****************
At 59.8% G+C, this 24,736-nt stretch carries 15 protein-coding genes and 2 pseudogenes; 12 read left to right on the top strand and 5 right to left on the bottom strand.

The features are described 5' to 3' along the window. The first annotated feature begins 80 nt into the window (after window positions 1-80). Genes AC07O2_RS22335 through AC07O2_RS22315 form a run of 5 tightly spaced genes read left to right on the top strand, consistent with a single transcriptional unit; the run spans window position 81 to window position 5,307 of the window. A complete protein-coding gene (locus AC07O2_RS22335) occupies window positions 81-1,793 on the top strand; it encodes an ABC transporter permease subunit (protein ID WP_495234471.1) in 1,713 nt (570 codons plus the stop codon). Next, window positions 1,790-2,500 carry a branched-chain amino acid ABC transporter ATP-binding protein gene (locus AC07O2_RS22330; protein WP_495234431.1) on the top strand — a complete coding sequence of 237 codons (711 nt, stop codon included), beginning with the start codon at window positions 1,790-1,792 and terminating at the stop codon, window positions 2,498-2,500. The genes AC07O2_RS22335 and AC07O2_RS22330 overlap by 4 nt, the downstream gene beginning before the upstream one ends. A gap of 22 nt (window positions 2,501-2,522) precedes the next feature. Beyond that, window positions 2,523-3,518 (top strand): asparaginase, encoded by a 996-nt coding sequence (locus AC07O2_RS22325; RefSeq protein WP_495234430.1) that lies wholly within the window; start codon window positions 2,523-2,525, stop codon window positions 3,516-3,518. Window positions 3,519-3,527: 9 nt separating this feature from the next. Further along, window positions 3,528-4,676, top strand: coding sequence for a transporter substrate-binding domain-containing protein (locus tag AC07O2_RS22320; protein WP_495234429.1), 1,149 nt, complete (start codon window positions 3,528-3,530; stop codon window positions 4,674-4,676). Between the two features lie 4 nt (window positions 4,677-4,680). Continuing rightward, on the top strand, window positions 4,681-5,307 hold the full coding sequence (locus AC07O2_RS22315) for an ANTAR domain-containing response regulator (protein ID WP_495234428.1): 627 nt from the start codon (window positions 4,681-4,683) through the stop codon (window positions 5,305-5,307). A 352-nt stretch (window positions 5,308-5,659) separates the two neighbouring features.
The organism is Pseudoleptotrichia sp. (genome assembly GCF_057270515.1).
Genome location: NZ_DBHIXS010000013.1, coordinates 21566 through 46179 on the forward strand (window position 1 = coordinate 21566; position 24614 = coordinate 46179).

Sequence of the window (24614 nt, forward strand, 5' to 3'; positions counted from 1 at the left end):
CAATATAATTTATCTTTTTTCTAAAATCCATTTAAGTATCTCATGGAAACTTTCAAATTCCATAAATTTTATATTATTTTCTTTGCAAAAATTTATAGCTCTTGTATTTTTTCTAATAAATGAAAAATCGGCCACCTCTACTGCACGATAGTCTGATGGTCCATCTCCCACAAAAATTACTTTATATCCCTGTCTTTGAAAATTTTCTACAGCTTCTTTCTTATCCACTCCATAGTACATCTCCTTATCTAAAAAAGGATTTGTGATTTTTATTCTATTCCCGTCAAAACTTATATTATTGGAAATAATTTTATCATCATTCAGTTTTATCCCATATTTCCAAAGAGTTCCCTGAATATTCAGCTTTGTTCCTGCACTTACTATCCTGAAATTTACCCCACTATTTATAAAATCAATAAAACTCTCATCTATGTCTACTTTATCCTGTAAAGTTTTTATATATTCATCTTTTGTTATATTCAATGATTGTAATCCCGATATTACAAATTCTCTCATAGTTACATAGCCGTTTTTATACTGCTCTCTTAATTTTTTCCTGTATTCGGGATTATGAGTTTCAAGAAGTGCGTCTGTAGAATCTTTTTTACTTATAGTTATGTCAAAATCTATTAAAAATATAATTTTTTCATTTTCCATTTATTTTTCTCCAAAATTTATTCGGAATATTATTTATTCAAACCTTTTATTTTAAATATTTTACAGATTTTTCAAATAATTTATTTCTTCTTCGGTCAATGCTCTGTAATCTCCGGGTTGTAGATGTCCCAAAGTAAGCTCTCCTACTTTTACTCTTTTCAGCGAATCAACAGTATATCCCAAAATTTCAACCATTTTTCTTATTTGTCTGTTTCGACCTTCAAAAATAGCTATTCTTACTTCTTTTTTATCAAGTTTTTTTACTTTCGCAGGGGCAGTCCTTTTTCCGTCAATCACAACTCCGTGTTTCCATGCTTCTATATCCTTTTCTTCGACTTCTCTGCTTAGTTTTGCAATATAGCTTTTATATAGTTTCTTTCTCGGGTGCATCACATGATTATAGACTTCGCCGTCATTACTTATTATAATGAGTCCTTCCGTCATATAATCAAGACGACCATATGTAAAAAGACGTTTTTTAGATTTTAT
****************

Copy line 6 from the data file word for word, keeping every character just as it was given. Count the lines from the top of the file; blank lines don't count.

CAATATAATTTATCTTTTTTCTAAAATCCATTTAAGTATCTCATGGAAACTTTCAAATTCCATAAATTTTATATTATTTTCTTTGCAAAAATTTATAGCTCTTGTATTTTTTCTAATAAATGAAAAATCGGCCACCTCTACTGCACGATAGTCTGATGGTCCATCTCCCACAAAAATTACTTTATATCCCTGTCTTTGAAAATTTTCTACAGCTTCTTTCTTATCCACTCCATAGTACATCTCCTTATCTAAAAAAGGATTTGTGATTTTTATTCTATTCCCGTCAAAACTTATATTATTGGAAATAATTTTATCATCATTCAGTTTTATCCCATATTTCCAAAGAGTTCCCTGAATATTCAGCTTTGTTCCTGCACTTACTATCCTGAAATTTACCCCACTATTTATAAAATCAATAAAACTCTCATCTATGTCTACTTTATCCTGTAAAGTTTTTATATATTCATCTTTTGTTATATTCAATGATTGTAATCCCGATATTACAAATTCTCTCATAGTTACATAGCCGTTTTTATACTGCTCTCTTAATTTTTTCCTGTATTCGGGATTATGAGTTTCAAGAAGTGCGTCTGTAGAATCTTTTTTACTTATAGTTATGTCAAAATCTATTAAAAATATAATTTTTTCATTTTCCATTTATTTTTCTCCAAAATTTATTCGGAATATTATTTATTCAAACCTTTTATTTTAAATATTTTACAGATTTTTCAAATAATTTATTTCTTCTTCGGTCAATGCTCTGTAATCTCCGGGTTGTAGATGTCCCAAAGTAAGCTCTCCTACTTTTACTCTTTTCAGCGAATCAACAGTATATCCCAAAATTTCAACCATTTTTCTTATTTGTCTGTTTCGACCTTCAAAAATAGCTATTCTTACTTCTTTTTTATCAAGTTTTTTTACTTTCGCAGGGGCAGTCCTTTTTCCGTCAATCACAACTCCGTGTTTCCATGCTTCTATATCCTTTTCTTCGACTTCTCTGCTTAGTTTTGCAATATAGCTTTTATATAGTTTCTTTCTCGGGTGCATCACATGATTATAGACTTCGCCGTCATTACTTATTATAATGAGTCCTTCCGTCATATAATCAAGACGACCATATGTAAAAAGACGTTTTTTAGATTTTAT